Step - 6. Restart your computer and it's done. Enjoy the freedom to open hard drives on a double click.
Monday, October 5, 2009
Step - 1. Email is the most common way of getting infected. While you can safely open any mail, NEVER NEVER NEVER click on a link in email that you are not positive is from a trusted source! Here are two common scenarios:
- You get an email from someone you DON'T know. You open it. It tells you (or, persuades you) to click on a link in the email. You do so. Bingo, that is when you get infected. Frequently, the email appears to be from your bank, a company you know, etc. Don't fall for it! It was actually malicious code executed in your browser that allowed it to look like it is coming from an actual business. A good way to avoid this is to use Mozilla Firefox, for the have are known to be more secure. Businesses (almost) never send unsolicited email.
- You get (what appears to be) an email from someone you DO know. But, unknown to you, a virus or worm generated that email (and not your friend). It could be, your friend's PC is infected, but, not always. Obviously, the actual email writer doesn't know you and cannot say anything personal to you, so, typically, it says something like "Click on this link for some important information..." etc. Bingo! Infected!
Step - 2. Don't click on pop-up windows that announce a sudden disaster in your city! A cracker (Crackers hack people with evil intent, hackers don't do things to damage your property, or steal data on it in any way. To confuse the terms will make many angry). has used your IP (Internet Protocol) address to determine your location. He then display a headline that you will be very tempted to click on, in order to learn more about "the tornado that just struck your city" (or similar). You click...bingo...infected!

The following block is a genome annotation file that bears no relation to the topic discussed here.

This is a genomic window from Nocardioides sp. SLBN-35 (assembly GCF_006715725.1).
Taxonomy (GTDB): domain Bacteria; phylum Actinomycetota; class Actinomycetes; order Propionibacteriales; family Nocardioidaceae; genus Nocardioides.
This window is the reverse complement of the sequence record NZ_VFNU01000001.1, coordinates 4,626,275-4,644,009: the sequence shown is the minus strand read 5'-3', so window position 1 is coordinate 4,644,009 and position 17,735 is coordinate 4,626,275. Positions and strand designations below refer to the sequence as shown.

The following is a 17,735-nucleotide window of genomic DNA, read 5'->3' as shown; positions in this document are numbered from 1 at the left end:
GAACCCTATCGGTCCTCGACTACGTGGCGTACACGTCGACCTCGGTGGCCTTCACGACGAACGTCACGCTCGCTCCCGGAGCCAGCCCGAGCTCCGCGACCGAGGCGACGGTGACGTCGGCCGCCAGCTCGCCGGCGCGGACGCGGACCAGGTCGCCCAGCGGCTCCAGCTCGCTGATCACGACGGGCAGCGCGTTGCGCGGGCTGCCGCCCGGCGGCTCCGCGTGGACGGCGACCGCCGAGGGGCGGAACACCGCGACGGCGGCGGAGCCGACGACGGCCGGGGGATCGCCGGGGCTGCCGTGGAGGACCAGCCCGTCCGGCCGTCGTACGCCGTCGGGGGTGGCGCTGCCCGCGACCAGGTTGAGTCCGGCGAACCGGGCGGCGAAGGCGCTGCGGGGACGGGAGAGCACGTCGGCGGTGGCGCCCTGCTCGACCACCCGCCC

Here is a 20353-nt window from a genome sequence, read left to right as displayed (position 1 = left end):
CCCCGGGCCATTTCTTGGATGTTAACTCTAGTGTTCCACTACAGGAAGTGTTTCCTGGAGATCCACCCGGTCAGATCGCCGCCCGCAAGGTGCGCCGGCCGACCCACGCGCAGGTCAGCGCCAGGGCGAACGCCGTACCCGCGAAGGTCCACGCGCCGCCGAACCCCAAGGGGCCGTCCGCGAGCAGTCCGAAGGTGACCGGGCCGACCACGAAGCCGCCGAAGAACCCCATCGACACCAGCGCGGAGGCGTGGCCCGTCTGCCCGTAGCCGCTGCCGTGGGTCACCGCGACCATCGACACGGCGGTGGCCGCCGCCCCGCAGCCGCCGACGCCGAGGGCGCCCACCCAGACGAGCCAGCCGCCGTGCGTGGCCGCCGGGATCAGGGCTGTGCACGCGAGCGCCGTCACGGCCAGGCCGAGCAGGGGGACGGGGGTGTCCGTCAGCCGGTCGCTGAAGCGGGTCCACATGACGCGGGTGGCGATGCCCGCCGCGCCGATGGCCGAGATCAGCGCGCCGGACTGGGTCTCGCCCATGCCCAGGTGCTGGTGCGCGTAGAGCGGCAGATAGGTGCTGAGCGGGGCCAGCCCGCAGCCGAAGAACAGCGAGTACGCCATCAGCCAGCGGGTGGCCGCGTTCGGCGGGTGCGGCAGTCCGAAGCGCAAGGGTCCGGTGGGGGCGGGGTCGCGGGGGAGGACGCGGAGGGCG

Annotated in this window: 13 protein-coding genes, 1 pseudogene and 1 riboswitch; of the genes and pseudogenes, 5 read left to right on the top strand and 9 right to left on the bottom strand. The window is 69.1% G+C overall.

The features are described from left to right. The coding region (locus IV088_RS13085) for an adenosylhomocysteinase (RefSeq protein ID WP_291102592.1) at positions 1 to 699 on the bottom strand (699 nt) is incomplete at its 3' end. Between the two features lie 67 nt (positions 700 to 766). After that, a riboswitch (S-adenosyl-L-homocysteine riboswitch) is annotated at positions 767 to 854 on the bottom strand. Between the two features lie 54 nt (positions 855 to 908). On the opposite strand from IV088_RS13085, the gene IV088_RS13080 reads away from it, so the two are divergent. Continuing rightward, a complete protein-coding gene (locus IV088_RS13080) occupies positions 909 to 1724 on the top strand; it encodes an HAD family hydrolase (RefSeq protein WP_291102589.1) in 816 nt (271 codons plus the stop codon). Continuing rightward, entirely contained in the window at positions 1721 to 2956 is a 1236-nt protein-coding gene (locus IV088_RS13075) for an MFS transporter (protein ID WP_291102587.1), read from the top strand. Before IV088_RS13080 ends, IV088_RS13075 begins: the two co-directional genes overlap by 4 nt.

Step - 3. Be careful about using MS Outlook. Outlook is more susceptible to worms than other e-mail programs, unless you have efficient Anti-Virus programs running. Use Pegasus or Thunderbird (by Mozilla), or a web-based program such as Hotmail or Yahoo (In Firefox).
Step - 4. Install an Anti-Virus program(ex. Norton, F-Secure, Sophos or McAfee.) Also available is the free AntiVir virus scanner. Make sure you keep your virus definitions updated and run a full system scan weekly.
Step - 5. Install an Anti-Spyware program(ex. Ad Aware SE, Windows Defender), that operates against internet malware and spyware. Just like Anti-Virus, keep it updated, and do a full system scan weekly.